Divorce can be messy, and if a child or children are included then it can increase tenfold. Read on to know more about child support per San Diego law.
When a marriage or other relationship ends, if children are involved, a discussion about child support is inevitable. Child support is an often court-ordered arrangement where one parent pays a specified amount of money to the custodial parent to be used for financially facilitating a minor child’s or children’s needs. Usually one of the parents will get primary custody of the child, and the other has to provide financial support.
How Is Child Support Calculated?
In the United States, it is required by federal law that each state form a guideline that can be used to calculate child support. It is largely based on the income and expenses of the parents.
In San Diego, California, there are guidelines that are implemented when the parents are unable to agree on an amount. It is calculated in a way that takes the following factors into consideration:
These are just a few of the many factors that go into the decision. This formulated guideline also requires parents to share costs when it concerns a child’s healthcare expenses and educational needs. If you require additional help or if you and your partner are unable to reach an agreement regarding this issue, you can always hire a child support attorney, especially if the case involves:
Child support payment obligation is not conditioned by marriage. If you are the child’s parent, all the legal matters will be the same irrespective of whether you are divorced or separated.
Changing Child Support Payments
Child support payments may be modified in some cases, but only by the court. Permanent changes can be made if:
Parents can also request a modification in the child support payments which must be submitted to a judge. Only the court can decide and change the child support payment. If both parents agree on the changes, it is easy to implement. However, if one parent objects, then the request will be submitted via a family law attorney for a hearing.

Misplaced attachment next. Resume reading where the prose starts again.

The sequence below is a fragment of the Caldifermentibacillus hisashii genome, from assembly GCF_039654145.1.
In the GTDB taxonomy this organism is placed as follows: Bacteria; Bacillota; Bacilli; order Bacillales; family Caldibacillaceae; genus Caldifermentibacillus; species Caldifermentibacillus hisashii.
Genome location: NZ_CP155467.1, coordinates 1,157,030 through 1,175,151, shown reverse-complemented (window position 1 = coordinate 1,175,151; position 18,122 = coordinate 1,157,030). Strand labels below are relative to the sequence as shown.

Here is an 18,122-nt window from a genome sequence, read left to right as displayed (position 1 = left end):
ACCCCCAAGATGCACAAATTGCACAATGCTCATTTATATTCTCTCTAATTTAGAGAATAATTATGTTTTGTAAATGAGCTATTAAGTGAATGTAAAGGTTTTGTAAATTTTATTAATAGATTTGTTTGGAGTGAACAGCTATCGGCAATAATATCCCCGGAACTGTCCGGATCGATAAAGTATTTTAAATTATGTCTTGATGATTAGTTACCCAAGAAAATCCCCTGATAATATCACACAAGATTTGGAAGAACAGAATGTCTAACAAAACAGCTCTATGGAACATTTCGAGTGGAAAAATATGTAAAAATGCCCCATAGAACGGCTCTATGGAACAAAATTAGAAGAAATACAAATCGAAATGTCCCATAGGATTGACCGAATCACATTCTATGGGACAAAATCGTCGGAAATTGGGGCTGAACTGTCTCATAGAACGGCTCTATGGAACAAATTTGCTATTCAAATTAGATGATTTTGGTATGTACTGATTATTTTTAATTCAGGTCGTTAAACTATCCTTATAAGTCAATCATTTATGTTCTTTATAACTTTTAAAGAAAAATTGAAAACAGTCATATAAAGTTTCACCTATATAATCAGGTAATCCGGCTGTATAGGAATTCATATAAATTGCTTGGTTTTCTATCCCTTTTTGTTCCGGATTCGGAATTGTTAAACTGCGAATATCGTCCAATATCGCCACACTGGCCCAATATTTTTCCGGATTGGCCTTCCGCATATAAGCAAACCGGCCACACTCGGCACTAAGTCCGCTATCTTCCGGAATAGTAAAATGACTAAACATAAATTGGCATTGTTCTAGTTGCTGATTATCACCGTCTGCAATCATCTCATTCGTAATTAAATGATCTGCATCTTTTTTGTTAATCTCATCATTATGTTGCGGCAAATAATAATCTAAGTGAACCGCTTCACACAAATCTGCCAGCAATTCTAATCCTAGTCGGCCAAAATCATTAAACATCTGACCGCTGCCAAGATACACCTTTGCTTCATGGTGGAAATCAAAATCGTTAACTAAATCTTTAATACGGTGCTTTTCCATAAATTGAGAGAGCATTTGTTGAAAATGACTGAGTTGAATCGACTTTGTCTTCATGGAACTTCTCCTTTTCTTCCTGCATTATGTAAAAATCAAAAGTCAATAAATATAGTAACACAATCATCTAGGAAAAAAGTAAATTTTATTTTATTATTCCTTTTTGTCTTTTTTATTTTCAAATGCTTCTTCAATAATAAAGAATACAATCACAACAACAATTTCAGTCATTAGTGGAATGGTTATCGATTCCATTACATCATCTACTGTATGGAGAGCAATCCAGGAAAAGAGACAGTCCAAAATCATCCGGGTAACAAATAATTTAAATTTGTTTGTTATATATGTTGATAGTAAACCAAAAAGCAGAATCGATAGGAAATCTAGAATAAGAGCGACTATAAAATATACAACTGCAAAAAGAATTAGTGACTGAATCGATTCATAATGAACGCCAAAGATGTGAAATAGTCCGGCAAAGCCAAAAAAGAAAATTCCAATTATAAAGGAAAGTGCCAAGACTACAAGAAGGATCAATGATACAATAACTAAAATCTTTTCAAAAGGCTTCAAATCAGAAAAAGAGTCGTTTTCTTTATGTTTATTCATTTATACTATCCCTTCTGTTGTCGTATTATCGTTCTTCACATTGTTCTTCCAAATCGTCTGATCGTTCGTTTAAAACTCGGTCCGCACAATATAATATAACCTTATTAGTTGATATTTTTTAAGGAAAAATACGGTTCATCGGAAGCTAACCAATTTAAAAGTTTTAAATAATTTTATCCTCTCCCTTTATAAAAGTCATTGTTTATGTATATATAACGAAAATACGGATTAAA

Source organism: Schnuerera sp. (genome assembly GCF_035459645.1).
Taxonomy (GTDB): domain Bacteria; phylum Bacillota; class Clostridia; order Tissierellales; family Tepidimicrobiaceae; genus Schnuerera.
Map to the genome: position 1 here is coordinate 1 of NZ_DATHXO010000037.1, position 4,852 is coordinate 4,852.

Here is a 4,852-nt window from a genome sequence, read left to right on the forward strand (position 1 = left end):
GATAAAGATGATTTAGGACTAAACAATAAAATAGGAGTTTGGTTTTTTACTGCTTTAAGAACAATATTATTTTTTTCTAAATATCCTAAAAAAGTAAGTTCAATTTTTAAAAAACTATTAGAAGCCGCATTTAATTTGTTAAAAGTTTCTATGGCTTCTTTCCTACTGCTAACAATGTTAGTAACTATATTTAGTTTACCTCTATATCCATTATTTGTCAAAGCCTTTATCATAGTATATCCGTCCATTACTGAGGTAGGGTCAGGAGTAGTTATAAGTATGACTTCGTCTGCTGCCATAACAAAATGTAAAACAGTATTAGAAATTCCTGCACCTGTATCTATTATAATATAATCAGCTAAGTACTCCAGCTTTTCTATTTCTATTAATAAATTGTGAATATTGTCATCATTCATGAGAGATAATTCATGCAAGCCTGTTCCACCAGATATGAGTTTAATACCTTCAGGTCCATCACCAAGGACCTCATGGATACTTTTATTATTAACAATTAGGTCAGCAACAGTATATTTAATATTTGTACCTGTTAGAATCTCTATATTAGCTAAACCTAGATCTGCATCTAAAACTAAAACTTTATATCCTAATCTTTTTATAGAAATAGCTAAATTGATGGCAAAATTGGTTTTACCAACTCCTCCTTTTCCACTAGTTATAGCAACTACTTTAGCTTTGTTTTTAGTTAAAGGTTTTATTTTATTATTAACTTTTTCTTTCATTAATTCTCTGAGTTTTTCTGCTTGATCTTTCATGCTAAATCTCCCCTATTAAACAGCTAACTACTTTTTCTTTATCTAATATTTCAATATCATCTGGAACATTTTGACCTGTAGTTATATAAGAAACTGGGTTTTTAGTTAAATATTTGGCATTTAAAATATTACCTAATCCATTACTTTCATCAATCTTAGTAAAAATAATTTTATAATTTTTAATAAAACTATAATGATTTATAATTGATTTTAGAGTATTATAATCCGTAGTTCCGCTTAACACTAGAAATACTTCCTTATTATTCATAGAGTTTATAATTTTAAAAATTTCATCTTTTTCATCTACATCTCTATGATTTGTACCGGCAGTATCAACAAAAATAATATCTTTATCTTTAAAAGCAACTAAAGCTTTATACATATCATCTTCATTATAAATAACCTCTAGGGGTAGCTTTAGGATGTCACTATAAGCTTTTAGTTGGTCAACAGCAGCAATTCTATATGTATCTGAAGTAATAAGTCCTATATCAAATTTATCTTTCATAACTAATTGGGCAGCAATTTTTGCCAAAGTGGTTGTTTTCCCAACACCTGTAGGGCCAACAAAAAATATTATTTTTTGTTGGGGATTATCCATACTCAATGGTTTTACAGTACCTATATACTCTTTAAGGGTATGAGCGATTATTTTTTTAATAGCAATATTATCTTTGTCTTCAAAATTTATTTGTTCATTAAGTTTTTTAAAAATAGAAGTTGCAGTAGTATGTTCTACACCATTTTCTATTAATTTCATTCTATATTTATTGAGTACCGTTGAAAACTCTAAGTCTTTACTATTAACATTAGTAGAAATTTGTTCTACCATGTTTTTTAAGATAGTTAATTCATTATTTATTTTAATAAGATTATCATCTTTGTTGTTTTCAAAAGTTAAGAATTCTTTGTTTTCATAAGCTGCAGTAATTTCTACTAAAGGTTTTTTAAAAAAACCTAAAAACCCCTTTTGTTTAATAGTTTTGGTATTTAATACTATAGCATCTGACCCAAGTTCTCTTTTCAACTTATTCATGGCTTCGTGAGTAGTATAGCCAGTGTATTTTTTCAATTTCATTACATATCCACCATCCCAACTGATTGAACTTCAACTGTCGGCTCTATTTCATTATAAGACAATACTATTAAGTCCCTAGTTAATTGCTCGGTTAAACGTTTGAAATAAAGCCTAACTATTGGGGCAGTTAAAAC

Usually, in this case, the parent requesting the change must answer and provide a reason for the change in payments. However, a temporary change in the payments can also be made if it is due to a medical emergency, or short-term economic distress of the receiving parent.
Withholding or Delaying Payments
The non-custodial parent cannot withhold child support payments without a valid reason. If your ex did not let you visit your child, that does not give you the right to stop paying. For visitation cases, you can submit a complaint in court and enforce the court order.
Delaying or falling behind on payments is also seen as damaging your credibility with the court and law officials. This may impact custody changes, your parenting plan, and other aspects of your legal relationship with your child.
When you fail to meet the payment schedule, it is seen as defying the order of the court. The consequences may include:
Income garnishment is where your employer withholds your income (either half or full) and gives it to the state.
If you are, however, having trouble paying due to unemployment, for instance, you can request to modify the amount. Depending on your case, the court may order a temporary or a permanent change.
Getting behind on your child support payments is a serious issue that will subject you to dire consequences.
How Long Will Child Support Last?
According to the law, it is generally required that the non-custodial parent continue providing child support until any of the below circumstances occur:
However, parents can decide whether they want to continue to provide for their children even after the abovementioned circumstances occur. Especially in cases of a special needs child or a disabled one, the parents can jointly continue to support them financially if they cannot do it on their own.
In some cases, if the custodial parent receives public assistance, the child support paid by the non-custodial parent will go directly toward the state, where it is split with the government. The government will want to seek reimbursement for any extra payments that were made to the custodial parent and the child.
Child support is designed to be used for the child’s expenses, including educational needs, medical bills, food, and clothing, but that is not essential. In San Diego, under the California Law, the amount provided for child support may be used to improve or upgrade the standard of living of the custodial parent and he/she does not have to be accountable for how it is used.